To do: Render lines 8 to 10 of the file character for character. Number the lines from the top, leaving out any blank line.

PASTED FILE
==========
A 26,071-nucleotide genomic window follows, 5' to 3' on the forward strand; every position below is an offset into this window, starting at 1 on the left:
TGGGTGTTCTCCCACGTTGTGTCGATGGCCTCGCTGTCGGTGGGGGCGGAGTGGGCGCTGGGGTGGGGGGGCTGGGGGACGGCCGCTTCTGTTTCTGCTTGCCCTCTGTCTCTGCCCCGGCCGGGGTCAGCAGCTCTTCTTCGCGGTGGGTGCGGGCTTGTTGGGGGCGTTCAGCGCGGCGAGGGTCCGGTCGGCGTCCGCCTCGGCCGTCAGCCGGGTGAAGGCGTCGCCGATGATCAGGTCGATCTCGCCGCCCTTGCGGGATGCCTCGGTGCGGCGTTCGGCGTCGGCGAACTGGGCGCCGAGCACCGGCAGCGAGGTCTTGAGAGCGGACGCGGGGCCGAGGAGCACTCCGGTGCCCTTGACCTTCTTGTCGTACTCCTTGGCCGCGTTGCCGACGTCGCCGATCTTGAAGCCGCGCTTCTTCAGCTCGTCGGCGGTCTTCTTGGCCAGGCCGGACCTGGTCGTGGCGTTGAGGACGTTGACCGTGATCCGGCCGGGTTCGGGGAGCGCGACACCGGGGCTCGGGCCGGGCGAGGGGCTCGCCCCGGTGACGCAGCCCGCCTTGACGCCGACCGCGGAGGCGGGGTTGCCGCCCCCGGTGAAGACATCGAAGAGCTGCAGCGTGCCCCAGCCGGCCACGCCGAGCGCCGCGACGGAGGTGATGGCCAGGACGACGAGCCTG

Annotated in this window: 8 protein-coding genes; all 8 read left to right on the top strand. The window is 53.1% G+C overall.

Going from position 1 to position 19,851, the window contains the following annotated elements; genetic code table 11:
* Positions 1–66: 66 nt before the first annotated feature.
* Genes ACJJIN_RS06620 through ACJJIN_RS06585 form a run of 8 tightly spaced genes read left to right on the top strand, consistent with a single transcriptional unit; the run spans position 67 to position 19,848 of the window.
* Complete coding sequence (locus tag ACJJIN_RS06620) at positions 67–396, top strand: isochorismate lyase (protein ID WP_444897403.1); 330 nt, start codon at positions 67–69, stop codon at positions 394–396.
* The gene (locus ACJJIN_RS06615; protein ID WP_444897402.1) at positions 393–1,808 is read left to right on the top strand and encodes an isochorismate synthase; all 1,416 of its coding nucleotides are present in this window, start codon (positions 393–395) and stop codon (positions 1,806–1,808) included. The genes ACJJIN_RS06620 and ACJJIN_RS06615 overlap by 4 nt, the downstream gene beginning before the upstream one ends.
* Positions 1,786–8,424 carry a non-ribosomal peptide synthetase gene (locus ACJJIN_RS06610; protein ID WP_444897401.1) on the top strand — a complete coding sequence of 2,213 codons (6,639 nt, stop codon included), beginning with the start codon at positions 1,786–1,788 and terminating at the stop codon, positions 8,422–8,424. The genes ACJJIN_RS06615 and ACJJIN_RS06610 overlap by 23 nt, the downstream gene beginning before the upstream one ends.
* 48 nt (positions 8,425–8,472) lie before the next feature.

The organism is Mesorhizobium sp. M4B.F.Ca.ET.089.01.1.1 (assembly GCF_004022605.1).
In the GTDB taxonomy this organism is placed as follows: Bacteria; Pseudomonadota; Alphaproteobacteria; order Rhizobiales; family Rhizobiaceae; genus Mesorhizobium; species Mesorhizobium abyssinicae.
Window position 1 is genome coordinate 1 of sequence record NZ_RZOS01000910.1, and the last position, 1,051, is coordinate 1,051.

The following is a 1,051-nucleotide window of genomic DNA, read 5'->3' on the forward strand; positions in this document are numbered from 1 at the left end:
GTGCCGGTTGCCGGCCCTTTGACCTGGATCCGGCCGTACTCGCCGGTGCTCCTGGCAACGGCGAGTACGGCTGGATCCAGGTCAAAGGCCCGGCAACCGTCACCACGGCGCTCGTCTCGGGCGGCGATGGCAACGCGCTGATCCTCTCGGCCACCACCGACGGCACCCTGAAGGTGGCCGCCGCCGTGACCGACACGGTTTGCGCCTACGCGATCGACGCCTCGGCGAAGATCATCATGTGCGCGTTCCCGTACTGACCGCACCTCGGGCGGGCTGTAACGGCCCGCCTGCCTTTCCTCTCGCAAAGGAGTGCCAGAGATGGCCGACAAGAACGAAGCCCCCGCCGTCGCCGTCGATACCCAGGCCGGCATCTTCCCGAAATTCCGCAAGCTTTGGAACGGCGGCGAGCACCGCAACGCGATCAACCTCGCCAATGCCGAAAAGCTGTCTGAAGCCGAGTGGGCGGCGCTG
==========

* The gene (locus ACJJIN_RS06615; protein ID WP_444897402.1) at positions 393–1,808 is read left to right on the top strand and encodes an isochorismate synthase; all 1,416 of its coding nucleotides are present in this window, start codon (positions 393–395) and stop codon (positions 1,806–1,808) included. The genes ACJJIN_RS06620 and ACJJIN_RS06615 overlap by 4 nt, the downstream gene beginning before the upstream one ends.
* Positions 1,786–8,424 carry a non-ribosomal peptide synthetase gene (locus ACJJIN_RS06610; protein ID WP_444897401.1) on the top strand — a complete coding sequence of 2,213 codons (6,639 nt, stop codon included), beginning with the start codon at positions 1,786–1,788 and terminating at the stop codon, positions 8,422–8,424. The genes ACJJIN_RS06615 and ACJJIN_RS06610 overlap by 23 nt, the downstream gene beginning before the upstream one ends.
* 48 nt (positions 8,425–8,472) lie before the next feature.